President Martelly Urges Caribbean Community to Meet the Needs of Haiti
The Office of the President
Thursday, July 05, 2012 6:29 PM';
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GROS ISLET, Saint Lucia (defend.ht/P) - President Michel Martelly urged that the Caricom benefits meet the real needs of the Haitian people. In one example he stressed that French should be accepted as an official language of the organization, in addition to English. Martelly also advocated for the integration of Haitian administrators into the Caricom leadership.
Thursday, July 5, 2012: The President of the Republic, His Excellency Mr. Michel Joseph Martelly, participated in the late afternoon of July 4, 2012, in plenary discussions of country leaders at the Summit of Heads of State and Government of the Caribbean, which runs until July 6 in St. Lucia.
The discussions held at Sandals Grande St. Lucian Spa and Resort, in Gros Islet (Saint Lucia), cover, inter alia, on the future of countries in the region, including foreign policy coordination in the Caribbean Community the ongoing reform of the Guyana-based CARICOM Secretariat, development in Haiti and the Caribbean Court of Justice (CCJ).
The Head of State of Haiti, His Excellency Mr. Joseph Michel Martelly, said this summit is to introduce the new climate of political stability prevailing in Haiti, which puts the country in a better position to deal on equal terms with its partners, to take and implement international and regional commitments, especially commitments with all CARICOM.
Haiti must ensure its impregnation of the mission and objectives of the Community, transmit the new government to strengthen state institutions, to establish a rule of law, to ensure the economic recovery and pave the way for sustainable development of the country.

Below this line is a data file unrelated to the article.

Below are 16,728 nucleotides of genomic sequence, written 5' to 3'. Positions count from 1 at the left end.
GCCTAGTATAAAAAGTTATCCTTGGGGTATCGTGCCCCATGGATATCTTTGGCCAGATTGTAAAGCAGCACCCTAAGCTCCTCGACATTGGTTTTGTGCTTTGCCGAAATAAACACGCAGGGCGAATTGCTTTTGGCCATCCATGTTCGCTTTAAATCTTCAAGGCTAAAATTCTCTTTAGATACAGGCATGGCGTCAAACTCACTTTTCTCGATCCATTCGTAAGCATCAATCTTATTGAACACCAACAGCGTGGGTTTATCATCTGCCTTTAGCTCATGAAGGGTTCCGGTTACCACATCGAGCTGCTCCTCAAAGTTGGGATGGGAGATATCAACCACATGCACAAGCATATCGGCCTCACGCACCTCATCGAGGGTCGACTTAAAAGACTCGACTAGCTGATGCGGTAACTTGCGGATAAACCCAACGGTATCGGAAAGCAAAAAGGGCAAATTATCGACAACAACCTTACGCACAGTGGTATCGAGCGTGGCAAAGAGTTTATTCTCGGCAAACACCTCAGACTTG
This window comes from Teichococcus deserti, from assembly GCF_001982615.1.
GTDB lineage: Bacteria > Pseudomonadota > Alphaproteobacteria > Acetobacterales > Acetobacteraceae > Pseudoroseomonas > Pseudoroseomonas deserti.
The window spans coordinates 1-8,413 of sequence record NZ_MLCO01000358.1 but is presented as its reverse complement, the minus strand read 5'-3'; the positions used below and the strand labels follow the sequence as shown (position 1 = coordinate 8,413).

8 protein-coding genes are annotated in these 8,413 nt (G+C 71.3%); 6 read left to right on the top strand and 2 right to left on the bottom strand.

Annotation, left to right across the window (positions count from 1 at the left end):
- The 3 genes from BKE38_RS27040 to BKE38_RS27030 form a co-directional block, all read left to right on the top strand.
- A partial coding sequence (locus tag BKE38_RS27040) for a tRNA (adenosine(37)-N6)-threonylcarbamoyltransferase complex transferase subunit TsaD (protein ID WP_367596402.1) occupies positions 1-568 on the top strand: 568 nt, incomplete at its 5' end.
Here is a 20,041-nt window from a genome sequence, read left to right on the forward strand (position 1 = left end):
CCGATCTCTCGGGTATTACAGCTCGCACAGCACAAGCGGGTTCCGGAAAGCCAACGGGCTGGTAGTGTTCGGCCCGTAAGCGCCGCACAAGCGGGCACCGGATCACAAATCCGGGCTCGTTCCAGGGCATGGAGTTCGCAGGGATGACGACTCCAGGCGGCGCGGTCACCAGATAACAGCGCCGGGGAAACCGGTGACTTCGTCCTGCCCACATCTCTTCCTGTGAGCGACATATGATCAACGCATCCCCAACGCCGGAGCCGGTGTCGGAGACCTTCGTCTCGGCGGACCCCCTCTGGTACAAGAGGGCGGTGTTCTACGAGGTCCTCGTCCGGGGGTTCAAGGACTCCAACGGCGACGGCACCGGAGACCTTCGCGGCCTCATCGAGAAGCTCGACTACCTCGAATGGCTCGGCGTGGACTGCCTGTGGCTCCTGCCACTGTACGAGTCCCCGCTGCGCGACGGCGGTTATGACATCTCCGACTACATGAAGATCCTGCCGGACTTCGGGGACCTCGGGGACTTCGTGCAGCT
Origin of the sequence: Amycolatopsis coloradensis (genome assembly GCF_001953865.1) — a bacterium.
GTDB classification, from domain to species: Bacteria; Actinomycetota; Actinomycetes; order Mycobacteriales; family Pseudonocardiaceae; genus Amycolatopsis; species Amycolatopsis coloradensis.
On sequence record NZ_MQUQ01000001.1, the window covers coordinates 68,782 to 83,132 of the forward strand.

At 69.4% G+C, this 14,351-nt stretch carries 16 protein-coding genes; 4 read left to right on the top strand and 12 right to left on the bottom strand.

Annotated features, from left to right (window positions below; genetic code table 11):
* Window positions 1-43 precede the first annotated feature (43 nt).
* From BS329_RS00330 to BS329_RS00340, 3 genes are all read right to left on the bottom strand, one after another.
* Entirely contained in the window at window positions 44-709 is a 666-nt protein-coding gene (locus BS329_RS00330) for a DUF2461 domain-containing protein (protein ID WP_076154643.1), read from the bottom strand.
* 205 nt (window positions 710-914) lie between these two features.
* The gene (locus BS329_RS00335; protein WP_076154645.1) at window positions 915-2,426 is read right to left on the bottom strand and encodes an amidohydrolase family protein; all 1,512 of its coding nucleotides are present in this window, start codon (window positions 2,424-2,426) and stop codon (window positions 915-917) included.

Haiti's participation in the Summit of CARICOM aims to define the Government's commitment in the implementation of national policy that can ensure the full integration of the countries in this community, to exercise all its rights and obligations and especially to ensure its presence in all organs.
Moreover, the Haitian Head of State reaffirms, as he had launched at the recent Summit of CARICOM, the hope of Haiti that French be accepted as an official language and/or work of the congregation, along with the English.
Indeed, CARICOM is the only integration scheme in the world where English is the only official language. Now, more than 55% of CARICOM countries are French or Creole, and Haitians, alone represent over 50% of the demographic weight of CARICOM. The impact of language is important in the conduct of negotiations, both in the integration process. Thus, Haiti requires that this be brought to the agenda of the next meeting of the Intergovernmental Group on Revision of the Treaty.
The President of the Republic of Haiti calls for the integration of middle managers within the Haitian CARICOM Secretariat. Actually, only one Member State occupies more than three quarters of the total number of employees in Georgetown, which goes against the principle established in Article 23.2 of the Revised Treaty requiring the staffing of the Secretariat to make in compliance with the standards established on a basis that respects the equitable geographical distribution.
The Head of State of Haiti, His Excellency Mr. Joseph Michel Martelly, continues to favor the policy of integration of countries in the region and strengthening external relations, but requires that the benefits are palpable to Haiti and meet the real needs of the Haitian people.
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